Sacramento Real Estate Professional Pleads Guilty To Mortgage Fraud
SACRAMENTO, Calif. — Licensed real estate agent Manuel Herrera, 34, of Sacramento, pleaded guilty today to conspiring to commit wire fraud in connection with a mortgage fraud scheme, United States Attorney Benjamin B. Wagner announced.
According to court documents, Herrera served as a loan officer and later a branch manager at Delta Homes and Lending Inc., a real estate and mortgage lending company. Between October 2004 and May 2007, Herrera and his co-defendants conspired to obtain home loans from mortgage lenders based upon false and fraudulent loan applications and supporting documents that falsely represented the borrowers’ assets and income, liabilities and debts, employment status, and citizenship status. As part of the scheme, the defendants, including Herrera, provided money to borrowers in order to fraudulently inflate the borrowers’ assets and bank account balances. Once the defendants had secured the loans, the borrowers returned the money the defendants had provided for the scheme. The aggregate sales price of the homes involved in the conspiracy was in excess of $10 million. As a result of the defendants’ actions, mortgage lenders and others suffered losses of at least $4 million.
This case was the product of an investigation by the Federal Bureau of Investigation. Assistant United States Attorney Lee S. Bickley is prosecuting the case.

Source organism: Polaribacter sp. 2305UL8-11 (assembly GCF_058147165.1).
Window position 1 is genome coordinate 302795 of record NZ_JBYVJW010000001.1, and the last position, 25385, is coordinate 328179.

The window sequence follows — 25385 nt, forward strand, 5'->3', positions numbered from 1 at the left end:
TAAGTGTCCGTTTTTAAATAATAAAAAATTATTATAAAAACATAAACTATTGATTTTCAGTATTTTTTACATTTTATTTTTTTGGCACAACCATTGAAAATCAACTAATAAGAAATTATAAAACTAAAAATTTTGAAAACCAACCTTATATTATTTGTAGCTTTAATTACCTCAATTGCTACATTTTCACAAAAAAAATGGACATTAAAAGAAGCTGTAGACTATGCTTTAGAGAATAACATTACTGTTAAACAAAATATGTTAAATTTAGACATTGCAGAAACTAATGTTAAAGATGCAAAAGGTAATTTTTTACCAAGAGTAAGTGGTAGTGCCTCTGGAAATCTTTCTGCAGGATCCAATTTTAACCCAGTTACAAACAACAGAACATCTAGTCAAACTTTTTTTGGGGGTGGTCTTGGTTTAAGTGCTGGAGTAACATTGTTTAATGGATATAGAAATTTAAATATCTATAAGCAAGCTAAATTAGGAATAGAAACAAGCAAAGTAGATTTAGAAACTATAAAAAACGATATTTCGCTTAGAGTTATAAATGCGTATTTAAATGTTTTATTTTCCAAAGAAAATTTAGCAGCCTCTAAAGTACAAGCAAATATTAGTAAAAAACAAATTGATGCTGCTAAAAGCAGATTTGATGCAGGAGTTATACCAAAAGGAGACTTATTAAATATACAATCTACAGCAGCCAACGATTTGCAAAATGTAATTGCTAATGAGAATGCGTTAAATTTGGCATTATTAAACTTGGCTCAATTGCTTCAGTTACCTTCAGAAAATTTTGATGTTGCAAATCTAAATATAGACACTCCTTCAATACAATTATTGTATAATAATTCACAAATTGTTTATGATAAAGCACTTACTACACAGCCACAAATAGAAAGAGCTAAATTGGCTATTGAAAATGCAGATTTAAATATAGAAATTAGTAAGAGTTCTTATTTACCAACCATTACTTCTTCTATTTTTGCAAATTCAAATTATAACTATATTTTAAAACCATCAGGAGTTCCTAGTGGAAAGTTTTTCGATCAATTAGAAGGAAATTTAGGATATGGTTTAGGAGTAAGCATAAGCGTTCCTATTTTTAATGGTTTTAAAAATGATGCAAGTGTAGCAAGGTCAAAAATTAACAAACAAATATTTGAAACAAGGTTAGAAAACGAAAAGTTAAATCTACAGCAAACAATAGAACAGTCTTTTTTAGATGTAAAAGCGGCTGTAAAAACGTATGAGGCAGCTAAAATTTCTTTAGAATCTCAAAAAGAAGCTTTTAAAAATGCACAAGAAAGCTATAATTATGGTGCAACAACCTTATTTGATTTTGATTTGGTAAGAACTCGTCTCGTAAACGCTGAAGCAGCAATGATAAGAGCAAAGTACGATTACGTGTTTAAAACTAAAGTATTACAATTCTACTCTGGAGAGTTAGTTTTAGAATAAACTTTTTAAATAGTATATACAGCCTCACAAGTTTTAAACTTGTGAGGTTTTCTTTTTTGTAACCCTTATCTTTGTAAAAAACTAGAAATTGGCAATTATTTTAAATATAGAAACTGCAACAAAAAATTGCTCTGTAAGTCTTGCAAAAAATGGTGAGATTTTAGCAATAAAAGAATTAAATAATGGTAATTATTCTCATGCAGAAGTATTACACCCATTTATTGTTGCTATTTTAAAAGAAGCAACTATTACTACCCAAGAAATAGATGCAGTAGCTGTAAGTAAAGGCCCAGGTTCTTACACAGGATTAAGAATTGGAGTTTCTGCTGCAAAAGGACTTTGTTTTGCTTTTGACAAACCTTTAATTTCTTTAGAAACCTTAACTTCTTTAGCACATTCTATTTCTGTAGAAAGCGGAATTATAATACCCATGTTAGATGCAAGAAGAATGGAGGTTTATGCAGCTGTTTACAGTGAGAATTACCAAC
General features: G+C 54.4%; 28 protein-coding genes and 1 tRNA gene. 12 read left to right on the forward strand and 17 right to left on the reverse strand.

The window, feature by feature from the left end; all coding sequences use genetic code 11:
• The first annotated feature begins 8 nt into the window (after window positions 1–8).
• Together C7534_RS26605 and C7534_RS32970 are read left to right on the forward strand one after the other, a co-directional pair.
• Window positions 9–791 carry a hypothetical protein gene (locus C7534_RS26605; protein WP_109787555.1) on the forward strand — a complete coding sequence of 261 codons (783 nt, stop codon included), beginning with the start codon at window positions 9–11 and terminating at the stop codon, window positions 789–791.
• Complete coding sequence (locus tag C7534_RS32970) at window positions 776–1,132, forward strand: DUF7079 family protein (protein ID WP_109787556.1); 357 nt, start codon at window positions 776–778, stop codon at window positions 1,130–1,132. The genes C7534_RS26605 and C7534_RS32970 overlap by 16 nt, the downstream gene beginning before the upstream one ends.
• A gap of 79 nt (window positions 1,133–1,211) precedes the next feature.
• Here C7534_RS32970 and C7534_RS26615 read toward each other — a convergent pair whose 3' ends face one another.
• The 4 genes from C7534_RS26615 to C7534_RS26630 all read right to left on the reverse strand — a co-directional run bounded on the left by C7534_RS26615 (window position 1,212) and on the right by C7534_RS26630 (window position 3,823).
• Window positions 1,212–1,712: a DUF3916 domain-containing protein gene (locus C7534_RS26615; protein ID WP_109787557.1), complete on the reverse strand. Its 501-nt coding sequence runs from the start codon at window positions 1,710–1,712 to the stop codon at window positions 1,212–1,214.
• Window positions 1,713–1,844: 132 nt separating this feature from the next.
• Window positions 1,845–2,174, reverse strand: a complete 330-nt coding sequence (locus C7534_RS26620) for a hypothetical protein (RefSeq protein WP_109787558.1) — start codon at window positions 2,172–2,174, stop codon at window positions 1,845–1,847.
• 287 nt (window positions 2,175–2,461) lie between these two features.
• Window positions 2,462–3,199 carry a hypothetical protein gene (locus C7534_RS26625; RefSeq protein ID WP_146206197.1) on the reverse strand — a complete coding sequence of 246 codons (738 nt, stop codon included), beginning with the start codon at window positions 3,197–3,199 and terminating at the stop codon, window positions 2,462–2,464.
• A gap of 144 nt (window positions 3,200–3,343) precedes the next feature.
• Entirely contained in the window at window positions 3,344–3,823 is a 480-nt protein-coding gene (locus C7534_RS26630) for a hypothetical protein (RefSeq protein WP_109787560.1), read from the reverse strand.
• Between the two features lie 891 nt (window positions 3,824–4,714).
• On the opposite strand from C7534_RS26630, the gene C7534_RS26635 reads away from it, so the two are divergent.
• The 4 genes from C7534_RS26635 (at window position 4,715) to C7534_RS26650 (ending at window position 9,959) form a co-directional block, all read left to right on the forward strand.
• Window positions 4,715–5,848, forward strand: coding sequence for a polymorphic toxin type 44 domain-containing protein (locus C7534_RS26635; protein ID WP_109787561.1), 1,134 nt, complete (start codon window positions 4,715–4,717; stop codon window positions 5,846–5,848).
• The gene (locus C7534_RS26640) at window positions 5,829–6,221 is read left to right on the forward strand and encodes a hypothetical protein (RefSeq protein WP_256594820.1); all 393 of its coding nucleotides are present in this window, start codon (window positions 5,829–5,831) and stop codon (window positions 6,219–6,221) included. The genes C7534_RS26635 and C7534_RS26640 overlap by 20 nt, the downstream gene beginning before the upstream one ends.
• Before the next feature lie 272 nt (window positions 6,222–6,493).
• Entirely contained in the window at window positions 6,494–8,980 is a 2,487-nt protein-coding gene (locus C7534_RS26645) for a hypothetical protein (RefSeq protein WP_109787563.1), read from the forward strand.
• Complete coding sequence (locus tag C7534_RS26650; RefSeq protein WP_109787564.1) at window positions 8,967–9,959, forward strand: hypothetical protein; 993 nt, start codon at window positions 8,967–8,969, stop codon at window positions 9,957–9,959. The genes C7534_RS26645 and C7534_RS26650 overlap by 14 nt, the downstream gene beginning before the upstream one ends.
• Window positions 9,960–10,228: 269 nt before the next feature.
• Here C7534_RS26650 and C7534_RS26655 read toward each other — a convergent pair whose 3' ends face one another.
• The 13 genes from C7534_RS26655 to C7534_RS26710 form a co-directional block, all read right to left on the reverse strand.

Herrera’s co-defendants, including Moctezuma Tovar, Ruben Rodriguez, and Jaime Mayorga, all licensed real estate agents residing in Sacramento; Sandra Hermosillo, of Woodland, formerly a loan officer; and Christian Parada Renteria, of Sacramento, formerly a loan officer have a trial date of April 21, 2015. Herrera’s co-defendant Jun Michael Dirain pleaded guilty on February 3, 2014, and is currently scheduled to be sentenced on July 7, 2014.
Herrera is scheduled for a status conference concerning sentencing in front of Judge William B. Shubb on July 7, 2014. Herrera faces a maximum statutory penalty of 30 years in prison and a $1 million fine. The actual sentence, however, will be determined at the discretion of the court after consideration of any applicable statutory factors and the Federal Sentencing Guidelines, which take into account a number of variables.